[erlang-questions] better HTTP client?

Seth Falcon seth@REDACTED
Fri Sep 13 16:47:01 CEST 2013

We've taken a similar approach, inspired by Fred's fork of lhttpc, but
built on top of ibrowse. For us as well, the use case is handling many
connections to a small set of servers.


On Mon, Sep 9, 2013 at 5:14 AM, Fred Hebert <mononcqc@REDACTED> wrote:

> You might be interested in my fork of lhttpc:
> https://github.com/ferd/lhttpc
> It's pretty much regular lhttpc, but I added sharded connection pools to
> it. It has been especially optimized for doing a lot of requests to a
> limited set of endpoints, and was developed during my stay at AdGear for
> real time bidding purposes. It's also used at other real time bidding
> shops now.
> It will not do request cancelling the way you mention it. It has a
> central load-balancer per endpoint, where you ask for sockets. It's easy
> to cancel a task once you have the connection yourself, but not during
> the time it's in the queue to the manager.
> If you kill the process that made the request, the manager will find out
> once it tries to give away the process and keep going until it hits a
> request that works
> (https://github.com/ferd/lhttpc/blob/master/src/lhttpc_lb.erl#L98)
> That might be suboptimal behavior in your case.
> I also have a fork of that very load balancer done using dispcount
> called dlhttpc: https://github.com/ferd/dlhttpc
> Dispcount is a low-latency pool (https://github.com/ferd/dispcount) that
> basically will tell you right away if you can have a resource or not.
> There will be no such thing as a blocking request using dlhttpc because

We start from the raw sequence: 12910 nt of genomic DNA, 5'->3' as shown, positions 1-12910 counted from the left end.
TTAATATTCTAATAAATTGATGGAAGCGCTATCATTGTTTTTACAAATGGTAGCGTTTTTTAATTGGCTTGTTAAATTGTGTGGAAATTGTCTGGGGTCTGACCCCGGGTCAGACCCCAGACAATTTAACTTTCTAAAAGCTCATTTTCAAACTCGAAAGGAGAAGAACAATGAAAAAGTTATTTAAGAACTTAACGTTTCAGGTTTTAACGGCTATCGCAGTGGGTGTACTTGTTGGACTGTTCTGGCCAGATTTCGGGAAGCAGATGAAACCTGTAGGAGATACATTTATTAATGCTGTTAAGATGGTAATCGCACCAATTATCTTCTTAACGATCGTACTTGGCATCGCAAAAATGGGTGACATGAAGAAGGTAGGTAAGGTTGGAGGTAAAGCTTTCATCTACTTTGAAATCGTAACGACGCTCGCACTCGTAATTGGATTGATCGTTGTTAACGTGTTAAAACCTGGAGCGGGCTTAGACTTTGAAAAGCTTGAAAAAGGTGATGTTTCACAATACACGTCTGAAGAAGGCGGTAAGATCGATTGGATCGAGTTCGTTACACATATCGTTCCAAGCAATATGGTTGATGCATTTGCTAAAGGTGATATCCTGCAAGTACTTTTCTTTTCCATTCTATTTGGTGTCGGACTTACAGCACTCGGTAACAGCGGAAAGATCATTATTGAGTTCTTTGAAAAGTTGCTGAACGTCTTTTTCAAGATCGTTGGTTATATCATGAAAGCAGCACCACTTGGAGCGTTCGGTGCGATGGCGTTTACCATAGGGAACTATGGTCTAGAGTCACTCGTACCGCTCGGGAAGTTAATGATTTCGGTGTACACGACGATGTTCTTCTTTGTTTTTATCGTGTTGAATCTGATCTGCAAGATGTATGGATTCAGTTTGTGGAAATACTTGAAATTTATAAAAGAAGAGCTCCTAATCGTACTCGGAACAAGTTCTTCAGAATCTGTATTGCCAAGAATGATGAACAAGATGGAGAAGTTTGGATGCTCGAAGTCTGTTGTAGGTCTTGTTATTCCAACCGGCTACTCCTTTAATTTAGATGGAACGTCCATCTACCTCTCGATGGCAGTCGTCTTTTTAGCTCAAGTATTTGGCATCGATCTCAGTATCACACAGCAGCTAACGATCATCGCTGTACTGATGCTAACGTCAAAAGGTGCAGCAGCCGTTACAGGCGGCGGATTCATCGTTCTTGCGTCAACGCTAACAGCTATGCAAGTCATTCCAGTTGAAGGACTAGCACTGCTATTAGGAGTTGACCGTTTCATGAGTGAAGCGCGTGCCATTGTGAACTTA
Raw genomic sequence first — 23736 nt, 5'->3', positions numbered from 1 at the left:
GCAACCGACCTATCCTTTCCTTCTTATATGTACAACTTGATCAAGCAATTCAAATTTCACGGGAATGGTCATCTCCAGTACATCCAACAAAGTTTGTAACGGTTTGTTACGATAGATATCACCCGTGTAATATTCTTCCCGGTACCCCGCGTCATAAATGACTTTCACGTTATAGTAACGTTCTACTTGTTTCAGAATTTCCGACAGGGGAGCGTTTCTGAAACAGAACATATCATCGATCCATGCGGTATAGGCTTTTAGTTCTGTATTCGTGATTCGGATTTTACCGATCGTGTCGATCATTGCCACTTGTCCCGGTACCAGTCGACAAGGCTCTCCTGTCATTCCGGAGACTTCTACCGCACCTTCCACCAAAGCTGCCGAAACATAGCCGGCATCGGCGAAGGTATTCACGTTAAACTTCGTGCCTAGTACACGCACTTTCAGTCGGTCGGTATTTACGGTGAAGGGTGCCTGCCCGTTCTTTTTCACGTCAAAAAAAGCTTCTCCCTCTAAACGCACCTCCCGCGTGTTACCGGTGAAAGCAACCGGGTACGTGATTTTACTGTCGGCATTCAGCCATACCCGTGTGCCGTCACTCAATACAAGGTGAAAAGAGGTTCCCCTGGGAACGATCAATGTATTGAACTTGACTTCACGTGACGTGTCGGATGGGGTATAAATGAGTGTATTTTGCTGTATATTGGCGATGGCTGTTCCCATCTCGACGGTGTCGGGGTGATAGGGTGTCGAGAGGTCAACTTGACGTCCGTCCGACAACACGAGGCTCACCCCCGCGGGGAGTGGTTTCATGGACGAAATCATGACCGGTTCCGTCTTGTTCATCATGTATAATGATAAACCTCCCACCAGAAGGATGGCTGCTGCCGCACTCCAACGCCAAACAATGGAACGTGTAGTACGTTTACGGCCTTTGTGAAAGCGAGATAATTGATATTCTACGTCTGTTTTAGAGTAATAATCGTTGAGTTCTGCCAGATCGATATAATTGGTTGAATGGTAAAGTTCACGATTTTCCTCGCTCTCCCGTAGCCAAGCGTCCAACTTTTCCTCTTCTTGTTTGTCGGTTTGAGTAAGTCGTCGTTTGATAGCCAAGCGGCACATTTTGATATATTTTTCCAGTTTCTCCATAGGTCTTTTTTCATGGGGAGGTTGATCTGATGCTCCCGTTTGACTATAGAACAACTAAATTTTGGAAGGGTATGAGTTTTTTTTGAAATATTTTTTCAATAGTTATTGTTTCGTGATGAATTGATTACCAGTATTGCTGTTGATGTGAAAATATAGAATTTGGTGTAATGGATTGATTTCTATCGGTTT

> the pooling model doesn't allow for an explicit request queue. It
> instead uses a pool of workers that may or may not be connected (in the
> case of dlhttpc, each worker will only connect once asked for it, but
> processes will be started already), and assumes you will retry until you
> hit one you need. It's been designed with cases of constant overload in
> mind, where you may arbitrarily decide to drop a request from the
> call-site.
> Depending on how flexible your requirements are, I'd try at least one of
> these libraries to see how they fare.
> lhttpc has been in production for a long while now and has been fairly
> stable as far as I can tell, everywhere it's been deployed. dlhttpc has
> seen no real production use, but dispcount has, so it's not too likely
> to be a terrible thing to deploy.
> Regards,
> Fred.
> On 09/08, Chris King wrote:
> > On Sun, 08 Sep 2013 19:33:05 -0400, Bob Ippolito <bob@REDACTED> wrote:
> >
> > >Async cancelable and synchronous are basically isomorphic in
> > >Erlang, just start a process to wrap the sync call and kill >it if
> > >you want to cancel.
> >
> > Not quite -- the HTTP request remains outstanding and blocks the
> > request queue.  I need to clear those requests out, as I need to
> > process new requests ASAP.  This should be handled by the HTTP
> > client itself, as only it knows how many requests it has actually
> > sent to the server.  (The alternative would be for the HTTP client
> > to expose a crediting mechanism; though this would complicate the
> > application.)
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Seth Falcon | @sfalcon | http://userprimary.net/
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